FIG. 1 shows a window box 10 surrounded by a window frame 12 with surrounding siding 14 in a typical installation according to the present invention. It should be appreciated that, although the illustrated embodiment is for a window frame, the invention can be utilized for other wall penetrations such as doors, ventilators, etc. The term “window frame” or “frame” should be understood as covering all such variations.

The siding 14 is formed by overlapping, individual siding elements such as 16(a), 16(b) each having upper and lower edges that overlap in known manner to secure each element to an adjacent element, along a seam 16′.

The window box 10 typically has a rectangular box 18 formed from top, bottom and side elements connected together, for supporting the window 20, which may or may not have moveable glass panels.

The window frame 12 has opposed side elements 22, a bottom element 24 and a top or head element 26. The inner edges of the frame 12 closely conform with the outer edges of the box 10. As will be described in greater detail below, the siding has side edges that are juxtaposed with the outer edges or perimeter of the side elements of the window box, and the longitudinal edges of the siding may also be close to the outer edges of the top and bottom elements of the window box, but in the installed condition of the frame as shown in FIG. 1, these edges are covered by the frame thereby providing a neat, clean appearance.

The top element 26 of the frame may have a more ornamental structure than the side elements. For example, the side and bottom elements are typically flat boards and likewise the portion 28 of the head 26 closest to the window box 10 is also a flat board which may be the same or different width relative to the side and bottom elements. The inner edge 34 of the top element 26 plays a significant role in the present invention as will be described in greater detail below. As shown in FIG. 2, the top 26 may have an additional projecting board 30 and a cornice or the like 32, both of which project to varying degrees from the front face of the frame.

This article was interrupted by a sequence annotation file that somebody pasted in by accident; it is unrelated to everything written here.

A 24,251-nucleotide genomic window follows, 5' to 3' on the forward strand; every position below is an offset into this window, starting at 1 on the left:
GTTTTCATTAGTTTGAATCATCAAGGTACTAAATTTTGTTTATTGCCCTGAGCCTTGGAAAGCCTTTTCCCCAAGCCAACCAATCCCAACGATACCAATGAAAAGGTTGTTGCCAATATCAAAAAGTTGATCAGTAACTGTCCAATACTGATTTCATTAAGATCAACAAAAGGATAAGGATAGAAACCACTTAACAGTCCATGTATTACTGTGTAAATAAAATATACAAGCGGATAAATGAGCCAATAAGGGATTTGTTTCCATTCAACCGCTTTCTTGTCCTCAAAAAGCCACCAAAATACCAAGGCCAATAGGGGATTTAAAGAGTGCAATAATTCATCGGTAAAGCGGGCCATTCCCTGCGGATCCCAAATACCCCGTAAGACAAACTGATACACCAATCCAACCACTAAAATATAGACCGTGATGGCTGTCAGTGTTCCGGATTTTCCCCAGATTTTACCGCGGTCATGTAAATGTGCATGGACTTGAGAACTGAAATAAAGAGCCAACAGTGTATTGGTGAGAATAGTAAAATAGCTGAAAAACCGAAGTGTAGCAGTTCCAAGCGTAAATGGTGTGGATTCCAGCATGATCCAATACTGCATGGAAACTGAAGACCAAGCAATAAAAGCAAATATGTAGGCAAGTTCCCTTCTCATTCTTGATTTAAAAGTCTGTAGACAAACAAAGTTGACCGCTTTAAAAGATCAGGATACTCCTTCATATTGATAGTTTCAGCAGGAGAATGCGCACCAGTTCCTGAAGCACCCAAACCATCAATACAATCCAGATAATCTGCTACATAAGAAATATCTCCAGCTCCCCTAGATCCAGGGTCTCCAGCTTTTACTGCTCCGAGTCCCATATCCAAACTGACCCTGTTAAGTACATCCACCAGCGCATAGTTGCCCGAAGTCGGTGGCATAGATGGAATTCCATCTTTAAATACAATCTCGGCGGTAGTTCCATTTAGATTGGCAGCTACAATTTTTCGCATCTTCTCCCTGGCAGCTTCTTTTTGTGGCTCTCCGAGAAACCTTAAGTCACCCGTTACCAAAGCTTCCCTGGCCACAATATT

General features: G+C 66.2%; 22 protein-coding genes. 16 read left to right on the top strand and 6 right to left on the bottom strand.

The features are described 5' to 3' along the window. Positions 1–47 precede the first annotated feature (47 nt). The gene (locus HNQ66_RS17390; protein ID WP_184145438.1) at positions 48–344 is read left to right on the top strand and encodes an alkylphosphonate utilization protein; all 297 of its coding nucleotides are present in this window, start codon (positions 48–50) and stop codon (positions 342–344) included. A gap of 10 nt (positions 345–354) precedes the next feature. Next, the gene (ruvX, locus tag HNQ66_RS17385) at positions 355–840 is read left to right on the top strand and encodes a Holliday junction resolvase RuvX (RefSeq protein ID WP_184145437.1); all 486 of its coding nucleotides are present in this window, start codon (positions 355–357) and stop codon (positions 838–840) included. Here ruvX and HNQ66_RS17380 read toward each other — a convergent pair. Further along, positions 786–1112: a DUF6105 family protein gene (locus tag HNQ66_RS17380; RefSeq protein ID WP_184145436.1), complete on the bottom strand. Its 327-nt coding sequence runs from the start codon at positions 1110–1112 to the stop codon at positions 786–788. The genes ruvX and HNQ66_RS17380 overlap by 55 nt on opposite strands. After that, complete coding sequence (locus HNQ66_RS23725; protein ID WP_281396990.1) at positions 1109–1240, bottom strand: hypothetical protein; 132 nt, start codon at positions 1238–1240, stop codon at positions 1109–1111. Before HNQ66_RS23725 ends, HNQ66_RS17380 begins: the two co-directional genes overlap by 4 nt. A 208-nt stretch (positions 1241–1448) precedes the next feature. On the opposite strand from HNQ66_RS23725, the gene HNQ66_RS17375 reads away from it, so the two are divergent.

In one implementation of the invention, the frame 12 is prefabricated for delivery to a job site, where the building contractor has measured the relationship between the window box 10 and the siding 14. In an alternative, as will be described, the window frame manufacturer delivers the window frame with the associated attachment hardware either as loose components with the window frame, or loosely assembled to the window frame.

With the prefabricated frame as shown in FIG. 2, the side element 22 has a front face 36 and a back face 38 which define a thickness. The inner edge of base portion 22 of the top element has an inner edge 34 (which is hidden and shown in phantom in FIG. 2). A rigid strip 40, such as aluminum or steel is situated transversely at the inner edge 34 and preferably extends the full length of the inner edge 34 as shown in FIG. 1. The strip 40 has a width transverse to the length of edge 34 such that the strip has an inner portion 44 that projects from the back side of the back side 38 of frame element 22, and an inner portion 46 that is attachable via screws or the like 48 against the inner edge 34.